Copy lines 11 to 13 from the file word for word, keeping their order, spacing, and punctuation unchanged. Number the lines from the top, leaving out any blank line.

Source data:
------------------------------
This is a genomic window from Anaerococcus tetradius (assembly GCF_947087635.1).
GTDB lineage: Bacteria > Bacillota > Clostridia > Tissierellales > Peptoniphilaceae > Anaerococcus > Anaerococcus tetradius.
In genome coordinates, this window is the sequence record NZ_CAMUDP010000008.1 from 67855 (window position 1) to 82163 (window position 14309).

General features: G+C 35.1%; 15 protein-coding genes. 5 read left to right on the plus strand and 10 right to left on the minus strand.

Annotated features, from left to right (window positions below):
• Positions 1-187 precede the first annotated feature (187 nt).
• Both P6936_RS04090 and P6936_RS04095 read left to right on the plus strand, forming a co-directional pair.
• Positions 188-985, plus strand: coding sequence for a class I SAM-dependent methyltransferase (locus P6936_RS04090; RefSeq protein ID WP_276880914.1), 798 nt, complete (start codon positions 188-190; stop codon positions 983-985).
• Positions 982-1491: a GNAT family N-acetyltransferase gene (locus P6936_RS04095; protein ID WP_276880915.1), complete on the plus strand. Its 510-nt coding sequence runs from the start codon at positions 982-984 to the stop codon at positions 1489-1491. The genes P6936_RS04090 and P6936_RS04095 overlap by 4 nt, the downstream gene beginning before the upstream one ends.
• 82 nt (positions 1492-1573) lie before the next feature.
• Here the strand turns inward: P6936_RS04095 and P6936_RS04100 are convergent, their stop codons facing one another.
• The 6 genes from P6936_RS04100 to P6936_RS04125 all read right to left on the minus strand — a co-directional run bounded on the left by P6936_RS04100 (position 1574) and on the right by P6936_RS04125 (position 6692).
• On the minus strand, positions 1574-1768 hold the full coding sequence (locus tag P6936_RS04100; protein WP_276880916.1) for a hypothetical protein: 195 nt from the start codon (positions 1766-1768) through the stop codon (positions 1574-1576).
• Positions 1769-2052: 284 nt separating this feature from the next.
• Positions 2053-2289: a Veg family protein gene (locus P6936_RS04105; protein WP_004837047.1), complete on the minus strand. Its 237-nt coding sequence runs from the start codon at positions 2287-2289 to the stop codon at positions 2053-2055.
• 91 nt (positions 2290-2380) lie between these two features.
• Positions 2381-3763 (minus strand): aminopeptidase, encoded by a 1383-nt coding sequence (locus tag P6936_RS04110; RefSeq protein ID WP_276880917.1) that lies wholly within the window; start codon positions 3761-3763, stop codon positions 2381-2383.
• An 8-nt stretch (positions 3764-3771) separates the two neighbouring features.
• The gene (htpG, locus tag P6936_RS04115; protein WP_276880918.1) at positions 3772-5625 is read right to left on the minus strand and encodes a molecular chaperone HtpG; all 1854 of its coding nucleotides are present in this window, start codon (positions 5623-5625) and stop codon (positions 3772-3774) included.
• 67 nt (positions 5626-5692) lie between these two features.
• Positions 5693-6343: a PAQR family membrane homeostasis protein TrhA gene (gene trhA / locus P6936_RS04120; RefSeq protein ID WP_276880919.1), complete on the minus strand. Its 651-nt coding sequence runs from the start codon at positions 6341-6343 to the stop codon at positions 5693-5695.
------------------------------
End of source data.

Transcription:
• Here the strand turns inward: P6936_RS04095 and P6936_RS04100 are convergent, their stop codons facing one another.
• The 6 genes from P6936_RS04100 to P6936_RS04125 all read right to left on the minus strand — a co-directional run bounded on the left by P6936_RS04100 (position 1574) and on the right by P6936_RS04125 (position 6692).
• On the minus strand, positions 1574-1768 hold the full coding sequence (locus tag P6936_RS04100; protein WP_276880916.1) for a hypothetical protein: 195 nt from the start codon (positions 1766-1768) through the stop codon (positions 1574-1576).